How health teams are working to contain outbreaks of Marburg virus in Equatorial Guinea and Tanzania

Recent outbreaks of Marburg virus may sound scary, but improved surveillance is detecting more cases than ever before. WHO viral haemorrhagic fever expert Anaïs Legand explains what happens next.

Bats that are kept for food consumption could be one explanation for the outbreaks. Credit: Miriam Fisher on Pexels


Marburg belongs to a family of viruses called filoviruses, named because they look like filaments, which Ebola is also a member of. Its natural host is a species of fruit bat that spends most of its time in caves or mines. These bats can carry the virus without being sick or dying, but if people become infected – for example, if they go into the mines and spend too much time there – it can cause a severe viral haemorrhagic fever, which can be fatal.

Anaïs Legand
Anaïs Legand

What is the status of the current outbreaks in Tanzania and Equatorial Guinea?

As of 7 April, the current total cases in Tanzania stand at eight. Seven of them are confirmed, and one is probable, meaning that there is very good evidence that the person had a disease consistent with Marburg, but died before we could take a sample from them. We think this was the index case. Among those eight cases, five have died, one has recovered, and two are undergoing and finalising their treatments. The outbreak is affecting only one district, which is on the northern side of the country, near Lake Victoria.

What is concerning in Equatorial Guinea is that the outbreak is likely to have started in December, and that chains of transmission have gone undetected or not yet recognised.

In Equatorial Guinea too, the current count is 14 confirmed cases, of whom one has recovered, two are undergoing treatment, ten have died, and one was a positive sample where we couldn't trace the person it was taken from.

What is concerning in Equatorial Guinea is that the outbreak is likely to have started in December, and that chains of transmission have gone undetected or not yet recognised. Equally concerning is that cases have been confirmed in five districts within four provinces throughout the mainland part of the country.

Are there any clues about how these outbreaks started?

In Equatorial Guinea, we have been able to trace some cases back, through retrospective epidemiological investigation, to a fairly remote rural area in the north-eastern part of the country. We have found some evidence of some bats that are kept for food consumption, which could be one explanation, but for the time being, no samples have been collected from those bats.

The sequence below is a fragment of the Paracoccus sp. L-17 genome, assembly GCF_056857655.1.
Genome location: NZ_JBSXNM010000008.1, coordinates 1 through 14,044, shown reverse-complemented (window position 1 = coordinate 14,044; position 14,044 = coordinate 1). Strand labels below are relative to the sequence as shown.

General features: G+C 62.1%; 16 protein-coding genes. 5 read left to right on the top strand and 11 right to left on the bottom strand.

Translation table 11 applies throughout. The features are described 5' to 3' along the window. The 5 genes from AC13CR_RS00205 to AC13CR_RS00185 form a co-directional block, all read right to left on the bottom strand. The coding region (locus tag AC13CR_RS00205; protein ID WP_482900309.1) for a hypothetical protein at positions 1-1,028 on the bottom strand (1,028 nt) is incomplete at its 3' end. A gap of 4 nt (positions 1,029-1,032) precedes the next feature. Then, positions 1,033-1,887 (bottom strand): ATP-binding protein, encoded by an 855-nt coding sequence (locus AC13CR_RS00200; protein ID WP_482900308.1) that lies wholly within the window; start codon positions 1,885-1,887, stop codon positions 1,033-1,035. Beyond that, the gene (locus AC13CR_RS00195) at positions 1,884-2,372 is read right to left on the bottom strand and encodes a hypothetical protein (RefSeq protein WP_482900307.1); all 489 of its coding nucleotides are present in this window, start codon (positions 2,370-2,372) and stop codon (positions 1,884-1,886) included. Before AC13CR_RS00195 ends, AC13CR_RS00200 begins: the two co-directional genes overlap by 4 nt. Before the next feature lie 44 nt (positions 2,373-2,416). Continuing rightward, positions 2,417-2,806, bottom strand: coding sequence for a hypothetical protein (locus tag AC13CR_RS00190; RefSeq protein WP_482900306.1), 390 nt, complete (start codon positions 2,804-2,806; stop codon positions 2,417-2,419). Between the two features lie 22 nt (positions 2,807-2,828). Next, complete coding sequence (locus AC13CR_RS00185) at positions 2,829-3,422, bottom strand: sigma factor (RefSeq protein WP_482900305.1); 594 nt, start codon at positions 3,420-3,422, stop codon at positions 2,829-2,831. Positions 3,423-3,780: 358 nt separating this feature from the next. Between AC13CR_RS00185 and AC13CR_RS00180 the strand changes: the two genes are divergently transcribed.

In Tanzania, there is an ongoing investigation to understand whether exposure of the index case was in Bukoba district or an island in Lake Victoria.

Marburg outbreaks seem to be increasing in frequency and geographical spread. Does anyone know why?

If you look at a map of where Marburg cases have occurred, they are all within the home range of this species of bat. This year we have had two separate outbreaks in two different countries, but this doesn't necessarily mean that there is an increased frequency of Marburg cases. More likely, the capacity of countries to be able to detect cases has improved. Even ten years ago, these cases may have gone unnoticed. Most of the time, cases occur in remote places where people have no or limited access to health facilities. So, it is very difficult to know the true number of events per year.

Currently, no vaccine or specific therapeutic is approved to treat Marburg virus disease, but even without these, outbreaks can be stopped, and the chance of survival can be improved.

That said, many countries have improved their capacity, not only to report strange events occurring in remote locations, but also to be able to detect and confirm Ebola and Marburg cases through laboratory tests. We shouldn't stigmatise countries for reporting cases, we should encourage them. If more events are reported, we are better prepared to respond, and we can save lives.

Is there anything about the current outbreaks that differentiates them from previous outbreaks of Marburg virus disease?

People get infected when they come into contact with body fluids from people that are sick – their blood, stool, or vomit – or once they are dead, if they, for example, wash the body in a way that is not secure. In terms of transmission, we see no change, in terms of disease severity, there's no change, while the proportion of confirmed cases that die are in the range of what we've seen previously. Also, the genome sequence was released, meaning that the integrity of the genome was sequenced. And we've compared that with sequences that we have from humans or animals, and we see no change.

How does the World Health Organization respond to such outbreaks?

The WHO has country offices in more than 150 member states, which routinely work with health authorities to support them in surveillance activities, building laboratory capacity, and infection prevention and control. Through these surveillance activities the district team might detect, for example, a cluster of deaths associated with some specific symptoms, such as bloody diarrhoea and some signs of haemorrhage.